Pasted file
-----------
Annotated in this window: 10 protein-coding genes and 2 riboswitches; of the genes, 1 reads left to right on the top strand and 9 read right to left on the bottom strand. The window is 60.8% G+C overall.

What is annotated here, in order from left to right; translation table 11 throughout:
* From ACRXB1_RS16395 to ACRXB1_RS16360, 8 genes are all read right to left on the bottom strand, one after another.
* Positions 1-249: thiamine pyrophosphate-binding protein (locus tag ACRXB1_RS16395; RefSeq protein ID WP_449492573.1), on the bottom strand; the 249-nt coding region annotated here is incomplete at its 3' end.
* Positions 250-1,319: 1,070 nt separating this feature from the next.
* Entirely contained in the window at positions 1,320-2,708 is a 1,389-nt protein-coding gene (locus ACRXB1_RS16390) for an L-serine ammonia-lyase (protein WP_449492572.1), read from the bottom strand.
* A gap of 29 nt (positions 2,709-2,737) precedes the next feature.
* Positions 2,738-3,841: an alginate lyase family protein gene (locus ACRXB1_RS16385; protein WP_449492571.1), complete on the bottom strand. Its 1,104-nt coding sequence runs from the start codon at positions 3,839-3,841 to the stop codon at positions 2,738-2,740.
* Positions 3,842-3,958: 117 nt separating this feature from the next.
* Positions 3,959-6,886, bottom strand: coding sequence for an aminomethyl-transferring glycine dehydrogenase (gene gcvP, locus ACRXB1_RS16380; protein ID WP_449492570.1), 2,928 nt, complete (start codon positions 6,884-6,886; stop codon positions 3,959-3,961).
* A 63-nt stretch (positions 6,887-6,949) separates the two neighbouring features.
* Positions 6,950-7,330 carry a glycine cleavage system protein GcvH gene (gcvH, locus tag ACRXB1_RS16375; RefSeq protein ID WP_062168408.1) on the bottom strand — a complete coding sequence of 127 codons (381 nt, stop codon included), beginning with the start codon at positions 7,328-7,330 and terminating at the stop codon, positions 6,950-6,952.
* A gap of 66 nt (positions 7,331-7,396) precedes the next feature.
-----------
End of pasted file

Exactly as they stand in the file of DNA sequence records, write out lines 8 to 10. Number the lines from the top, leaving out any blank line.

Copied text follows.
* Positions 2,738-3,841: an alginate lyase family protein gene (locus ACRXB1_RS16385; protein WP_449492571.1), complete on the bottom strand. Its 1,104-nt coding sequence runs from the start codon at positions 3,839-3,841 to the stop codon at positions 2,738-2,740.
* Positions 3,842-3,958: 117 nt separating this feature from the next.
* Positions 3,959-6,886, bottom strand: coding sequence for an aminomethyl-transferring glycine dehydrogenase (gene gcvP, locus ACRXB1_RS16380; protein ID WP_449492570.1), 2,928 nt, complete (start codon positions 6,884-6,886; stop codon positions 3,959-3,961).